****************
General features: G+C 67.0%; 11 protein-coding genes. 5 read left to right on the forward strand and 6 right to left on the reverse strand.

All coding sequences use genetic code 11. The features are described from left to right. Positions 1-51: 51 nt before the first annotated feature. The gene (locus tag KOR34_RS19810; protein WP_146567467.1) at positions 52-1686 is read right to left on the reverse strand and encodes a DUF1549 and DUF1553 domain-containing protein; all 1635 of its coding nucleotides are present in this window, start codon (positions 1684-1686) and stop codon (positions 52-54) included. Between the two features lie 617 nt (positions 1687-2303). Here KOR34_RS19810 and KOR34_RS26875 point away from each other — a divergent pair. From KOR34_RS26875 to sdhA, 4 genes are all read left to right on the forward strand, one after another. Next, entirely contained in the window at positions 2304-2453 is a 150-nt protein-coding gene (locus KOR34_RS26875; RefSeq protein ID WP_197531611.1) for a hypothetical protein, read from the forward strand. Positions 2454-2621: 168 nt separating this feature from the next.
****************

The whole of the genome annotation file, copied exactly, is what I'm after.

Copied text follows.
General features: G+C 67.0%; 11 protein-coding genes. 5 read left to right on the forward strand and 6 right to left on the reverse strand.

All coding sequences use genetic code 11. The features are described from left to right. Positions 1-51: 51 nt before the first annotated feature. The gene (locus tag KOR34_RS19810; protein WP_146567467.1) at positions 52-1686 is read right to left on the reverse strand and encodes a DUF1549 and DUF1553 domain-containing protein; all 1635 of its coding nucleotides are present in this window, start codon (positions 1684-1686) and stop codon (positions 52-54) included. Between the two features lie 617 nt (positions 1687-2303). Here KOR34_RS19810 and KOR34_RS26875 point away from each other — a divergent pair. From KOR34_RS26875 to sdhA, 4 genes are all read left to right on the forward strand, one after another. Next, entirely contained in the window at positions 2304-2453 is a 150-nt protein-coding gene (locus KOR34_RS26875; RefSeq protein ID WP_197531611.1) for a hypothetical protein, read from the forward strand. Positions 2454-2621: 168 nt separating this feature from the next.